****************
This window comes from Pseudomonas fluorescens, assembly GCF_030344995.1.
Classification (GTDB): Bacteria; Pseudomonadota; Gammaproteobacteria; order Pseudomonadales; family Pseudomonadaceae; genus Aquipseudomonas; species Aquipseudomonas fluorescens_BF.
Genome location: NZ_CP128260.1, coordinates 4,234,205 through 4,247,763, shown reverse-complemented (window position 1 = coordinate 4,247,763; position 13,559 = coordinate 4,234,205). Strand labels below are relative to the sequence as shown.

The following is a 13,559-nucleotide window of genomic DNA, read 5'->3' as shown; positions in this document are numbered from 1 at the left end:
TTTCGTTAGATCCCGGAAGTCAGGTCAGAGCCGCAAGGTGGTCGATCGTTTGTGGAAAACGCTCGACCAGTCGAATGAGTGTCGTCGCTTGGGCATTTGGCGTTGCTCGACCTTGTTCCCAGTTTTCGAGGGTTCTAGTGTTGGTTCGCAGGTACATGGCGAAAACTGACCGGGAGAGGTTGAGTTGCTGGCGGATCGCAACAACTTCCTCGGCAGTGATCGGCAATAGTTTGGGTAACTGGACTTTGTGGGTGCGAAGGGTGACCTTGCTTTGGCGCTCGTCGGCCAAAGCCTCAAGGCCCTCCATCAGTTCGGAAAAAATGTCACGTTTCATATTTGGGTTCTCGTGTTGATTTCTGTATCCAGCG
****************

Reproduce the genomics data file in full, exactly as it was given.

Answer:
This window comes from Pseudomonas fluorescens, assembly GCF_030344995.1.
Classification (GTDB): Bacteria; Pseudomonadota; Gammaproteobacteria; order Pseudomonadales; family Pseudomonadaceae; genus Aquipseudomonas; species Aquipseudomonas fluorescens_BF.
Genome location: NZ_CP128260.1, coordinates 4,234,205 through 4,247,763, shown reverse-complemented (window position 1 = coordinate 4,247,763; position 13,559 = coordinate 4,234,205). Strand labels below are relative to the sequence as shown.

The following is a 13,559-nucleotide window of genomic DNA, read 5'->3' as shown; positions in this document are numbered from 1 at the left end:
TTTCGTTAGATCCCGGAAGTCAGGTCAGAGCCGCAAGGTGGTCGATCGTTTGTGGAAAACGCTCGACCAGTCGAATGAGTGTCGTCGCTTGGGCATTTGGCGTTGCTCGACCTTGTTCCCAGTTTTCGAGGGTTCTAGTGTTGGTTCGCAGGTACATGGCGAAAACTGACCGGGAGAGGTTGAGTTGCTGGCGGATCGCAACAACTTCCTCGGCAGTGATCGGCAATAGTTTGGGTAACTGGACTTTGTGGGTGCGAAGGGTGACCTTGCTTTGGCGCTCGTCGGCCAAAGCCTCAAGGCCCTCCATCAGTTCGGAAAAAATGTCACGTTTCATATTTGGGTTCTCGTGTTGATTTCTGTATCCAGCG